In a scene straight out of "Evan Almighty," a religious group including Amish carpenters is re-building Noah's Ark to exact biblical specifications in the farmlands of Kentucky. But the group is not claiming it's for protection against a coming deluge, but rather proof that Noah was capable of the task thousands of years ago.
"The message here is, God's word is true," said Mike Zovath, project manager for Answers in Genesis, the Christian ministry undertaking the project in Hebron, KY. "There's a lot of doubt: `Could Noah have built a boat this big, could he have put all the animals on the boat?' Those are questions people all over the country ask."
The massive project will be a centerpiece at a controversial theme park/museum that has already drawn fire for its refusal to accept modern scientific dogma, and representing ideas according to a strict belief that the Bible is literally true.
The work on the replica Noah's Ark begins next summer and will be built mostly by Amish carpenters from Indiana. The Amish are renowned for using crafting techniques which don't rely on tools and technology invented since the beginning of the Industrial Revolution. So they should know what they're doing.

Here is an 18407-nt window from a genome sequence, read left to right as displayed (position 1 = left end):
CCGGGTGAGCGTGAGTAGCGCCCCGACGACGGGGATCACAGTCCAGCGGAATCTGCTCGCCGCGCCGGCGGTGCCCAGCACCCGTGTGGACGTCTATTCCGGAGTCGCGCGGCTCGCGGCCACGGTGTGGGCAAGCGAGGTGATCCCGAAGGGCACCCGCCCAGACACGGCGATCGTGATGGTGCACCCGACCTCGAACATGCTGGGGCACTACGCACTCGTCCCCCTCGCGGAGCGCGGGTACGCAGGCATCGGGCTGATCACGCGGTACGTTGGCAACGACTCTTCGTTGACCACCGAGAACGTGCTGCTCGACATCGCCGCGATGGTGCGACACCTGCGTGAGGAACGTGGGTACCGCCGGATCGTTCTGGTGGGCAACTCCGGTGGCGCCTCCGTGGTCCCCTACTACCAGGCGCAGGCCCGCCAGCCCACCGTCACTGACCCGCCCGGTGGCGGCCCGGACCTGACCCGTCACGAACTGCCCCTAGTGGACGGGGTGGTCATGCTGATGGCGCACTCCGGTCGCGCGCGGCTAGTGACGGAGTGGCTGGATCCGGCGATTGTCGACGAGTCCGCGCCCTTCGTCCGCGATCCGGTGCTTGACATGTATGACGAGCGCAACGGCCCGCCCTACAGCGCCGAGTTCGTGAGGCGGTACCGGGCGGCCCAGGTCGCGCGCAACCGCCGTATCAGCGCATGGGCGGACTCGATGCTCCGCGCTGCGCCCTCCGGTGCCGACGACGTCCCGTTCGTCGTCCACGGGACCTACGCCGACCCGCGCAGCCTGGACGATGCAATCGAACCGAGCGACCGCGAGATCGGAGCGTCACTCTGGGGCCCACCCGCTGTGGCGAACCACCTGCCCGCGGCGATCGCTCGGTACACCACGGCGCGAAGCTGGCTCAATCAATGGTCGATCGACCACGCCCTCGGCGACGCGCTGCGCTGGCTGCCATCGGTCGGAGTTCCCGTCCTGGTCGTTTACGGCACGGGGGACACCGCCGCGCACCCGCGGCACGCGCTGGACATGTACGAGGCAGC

It's all part of a new $155 million religious theme park, called Ark Encounter, which will also showcase a replica Tower of Babel as well as an ancient village.
This should be very interesting. Whether one shares the same beliefs as this group or not, it would be fascinating to see how such massive constructions were made by societies sometimes thought of as "primitive."
If history has taught one indisputable lesson, it's that the ancient were no slouches when it came to erecting buildings which still stand, roads that still carry traffic, and boats that still float.
And, who knows? Maybe the new Noah's Ark will be finished just in time for Doomsday, 2012...
Image courtesy of Wikipedia